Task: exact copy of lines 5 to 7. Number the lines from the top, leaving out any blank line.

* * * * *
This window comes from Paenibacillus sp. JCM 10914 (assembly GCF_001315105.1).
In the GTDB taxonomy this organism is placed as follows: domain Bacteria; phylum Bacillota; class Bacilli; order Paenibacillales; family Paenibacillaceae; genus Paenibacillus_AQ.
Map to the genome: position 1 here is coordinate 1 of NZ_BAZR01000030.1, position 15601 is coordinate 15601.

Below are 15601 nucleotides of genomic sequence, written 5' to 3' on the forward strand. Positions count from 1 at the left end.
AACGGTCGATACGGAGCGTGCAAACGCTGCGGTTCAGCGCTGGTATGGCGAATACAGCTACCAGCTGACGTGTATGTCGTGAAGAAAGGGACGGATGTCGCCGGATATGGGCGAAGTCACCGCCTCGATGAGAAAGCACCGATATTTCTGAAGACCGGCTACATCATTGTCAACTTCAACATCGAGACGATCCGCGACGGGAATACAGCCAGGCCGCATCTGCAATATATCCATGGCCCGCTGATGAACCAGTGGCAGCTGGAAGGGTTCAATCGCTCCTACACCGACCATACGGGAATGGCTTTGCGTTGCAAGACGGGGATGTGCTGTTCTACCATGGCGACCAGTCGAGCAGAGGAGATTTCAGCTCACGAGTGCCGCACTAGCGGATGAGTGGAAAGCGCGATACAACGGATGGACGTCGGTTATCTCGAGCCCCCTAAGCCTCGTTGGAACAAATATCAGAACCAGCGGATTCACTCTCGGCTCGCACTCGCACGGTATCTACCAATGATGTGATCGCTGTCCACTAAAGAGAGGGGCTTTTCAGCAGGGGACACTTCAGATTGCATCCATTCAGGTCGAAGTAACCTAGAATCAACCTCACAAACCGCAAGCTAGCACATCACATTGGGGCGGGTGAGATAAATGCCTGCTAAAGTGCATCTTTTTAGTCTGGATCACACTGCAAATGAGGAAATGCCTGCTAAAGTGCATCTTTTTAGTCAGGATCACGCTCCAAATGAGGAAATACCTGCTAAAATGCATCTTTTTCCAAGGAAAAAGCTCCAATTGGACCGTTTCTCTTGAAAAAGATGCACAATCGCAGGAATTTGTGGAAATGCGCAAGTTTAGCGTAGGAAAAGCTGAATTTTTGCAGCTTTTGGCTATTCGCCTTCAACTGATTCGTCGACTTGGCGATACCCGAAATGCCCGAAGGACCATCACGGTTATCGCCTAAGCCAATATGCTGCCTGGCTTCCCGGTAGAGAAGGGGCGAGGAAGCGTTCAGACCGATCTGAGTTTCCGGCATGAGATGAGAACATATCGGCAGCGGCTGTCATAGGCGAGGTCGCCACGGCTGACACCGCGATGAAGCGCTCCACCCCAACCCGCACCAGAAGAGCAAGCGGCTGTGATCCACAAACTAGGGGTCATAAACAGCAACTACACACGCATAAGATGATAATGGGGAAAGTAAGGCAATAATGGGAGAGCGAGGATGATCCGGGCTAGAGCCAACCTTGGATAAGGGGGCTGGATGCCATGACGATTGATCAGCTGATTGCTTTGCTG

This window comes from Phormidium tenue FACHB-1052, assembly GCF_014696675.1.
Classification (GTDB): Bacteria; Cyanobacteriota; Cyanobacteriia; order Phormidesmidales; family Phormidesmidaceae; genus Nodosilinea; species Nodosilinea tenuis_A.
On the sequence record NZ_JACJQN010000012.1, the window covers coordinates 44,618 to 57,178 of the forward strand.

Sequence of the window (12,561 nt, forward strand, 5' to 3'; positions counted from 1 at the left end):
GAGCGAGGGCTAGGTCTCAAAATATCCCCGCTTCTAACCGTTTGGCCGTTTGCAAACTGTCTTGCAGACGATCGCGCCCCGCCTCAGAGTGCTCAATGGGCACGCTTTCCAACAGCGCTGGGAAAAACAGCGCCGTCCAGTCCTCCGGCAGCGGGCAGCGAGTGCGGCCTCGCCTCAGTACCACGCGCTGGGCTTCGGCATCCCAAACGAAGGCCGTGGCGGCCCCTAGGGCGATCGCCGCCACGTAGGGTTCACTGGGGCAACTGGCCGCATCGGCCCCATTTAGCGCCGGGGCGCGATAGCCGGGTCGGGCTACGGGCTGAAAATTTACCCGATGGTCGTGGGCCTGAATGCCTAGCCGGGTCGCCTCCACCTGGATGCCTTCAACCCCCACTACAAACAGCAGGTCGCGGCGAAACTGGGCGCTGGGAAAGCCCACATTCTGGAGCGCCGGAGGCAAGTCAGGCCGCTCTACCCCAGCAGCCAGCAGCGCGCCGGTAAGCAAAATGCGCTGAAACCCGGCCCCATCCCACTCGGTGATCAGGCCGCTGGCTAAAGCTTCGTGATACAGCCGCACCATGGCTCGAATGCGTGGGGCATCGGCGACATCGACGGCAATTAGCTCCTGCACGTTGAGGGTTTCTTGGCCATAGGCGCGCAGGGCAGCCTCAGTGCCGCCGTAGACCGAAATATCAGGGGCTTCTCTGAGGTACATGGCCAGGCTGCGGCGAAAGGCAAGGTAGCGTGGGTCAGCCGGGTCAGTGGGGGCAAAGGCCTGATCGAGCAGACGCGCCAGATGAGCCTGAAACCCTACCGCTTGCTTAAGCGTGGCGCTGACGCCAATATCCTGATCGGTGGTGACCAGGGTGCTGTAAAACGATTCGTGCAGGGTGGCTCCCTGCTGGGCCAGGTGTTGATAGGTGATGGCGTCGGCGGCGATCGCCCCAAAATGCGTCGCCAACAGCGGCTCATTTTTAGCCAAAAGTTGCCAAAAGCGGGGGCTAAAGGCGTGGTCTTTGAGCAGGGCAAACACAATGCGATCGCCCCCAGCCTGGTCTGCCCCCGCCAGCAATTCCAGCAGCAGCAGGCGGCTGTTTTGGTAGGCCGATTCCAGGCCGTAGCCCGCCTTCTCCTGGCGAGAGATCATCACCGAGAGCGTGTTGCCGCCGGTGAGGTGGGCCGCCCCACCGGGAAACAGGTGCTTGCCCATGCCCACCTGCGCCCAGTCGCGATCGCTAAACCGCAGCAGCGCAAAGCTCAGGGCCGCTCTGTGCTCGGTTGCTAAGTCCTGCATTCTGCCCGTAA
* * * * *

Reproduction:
AACGGTCGATACGGAGCGTGCAAACGCTGCGGTTCAGCGCTGGTATGGCGAATACAGCTACCAGCTGACGTGTATGTCGTGAAGAAAGGGACGGATGTCGCCGGATATGGGCGAAGTCACCGCCTCGATGAGAAAGCACCGATATTTCTGAAGACCGGCTACATCATTGTCAACTTCAACATCGAGACGATCCGCGACGGGAATACAGCCAGGCCGCATCTGCAATATATCCATGGCCCGCTGATGAACCAGTGGCAGCTGGAAGGGTTCAATCGCTCCTACACCGACCATACGGGAATGGCTTTGCGTTGCAAGACGGGGATGTGCTGTTCTACCATGGCGACCAGTCGAGCAGAGGAGATTTCAGCTCACGAGTGCCGCACTAGCGGATGAGTGGAAAGCGCGATACAACGGATGGACGTCGGTTATCTCGAGCCCCCTAAGCCTCGTTGGAACAAATATCAGAACCAGCGGATTCACTCTCGGCTCGCACTCGCACGGTATCTACCAATGATGTGATCGCTGTCCACTAAAGAGAGGGGCTTTTCAGCAGGGGACACTTCAGATTGCATCCATTCAGGTCGAAGTAACCTAGAATCAACCTCACAAACCGCAAGCTAGCACATCACATTGGGGCGGGTGAGATAAATGCCTGCTAAAGTGCATCTTTTTAGTCTGGATCACACTGCAAATGAGGAAATGCCTGCTAAAGTGCATCTTTTTAGTCAGGATCACGCTCCAAATGAGGAAATACCTGCTAAAATGCATCTTTTTCCAAGGAAAAAGCTCCAATTGGACCGTTTCTCTTGAAAAAGATGCACAATCGCAGGAATTTGTGGAAATGCGCAAGTTTAGCGTAGGAAAAGCTGAATTTTTGCAGCTTTTGGCTATTCGCCTTCAACTGATTCGTCGACTTGGCGATACCCGAAATGCCCGAAGGACCATCACGGTTATCGCCTAAGCCAATATGCTGCCTGGCTTCCCGGTAGAGAAGGGGCGAGGAAGCGTTCAGACCGATCTGAGTTTCCGGCATGAGATGAGAACATATCGGCAGCGGCTGTCATAGGCGAGGTCGCCACGGCTGACACCGCGATGAAGCGCTCCACCCCAACCCGCACCAGAAGAGCAAGCGGCTGTGATCCACAAACTAGGGGTCATAAACAGCAACTACACACGCATAAGATGATAATGGGGAAAGTAAGGCAATAATGGGAGAGCGAGGATGATCCGGGCTAGAGCCAACCTTGGATAAGGGGGCTGGATGCCATGACGATTGATCAGCTGATTGCTTTGCTG

This window comes from Phormidium tenue FACHB-1052, assembly GCF_014696675.1.
Classification (GTDB): Bacteria; Cyanobacteriota; Cyanobacteriia; order Phormidesmidales; family Phormidesmidaceae; genus Nodosilinea; species Nodosilinea tenuis_A.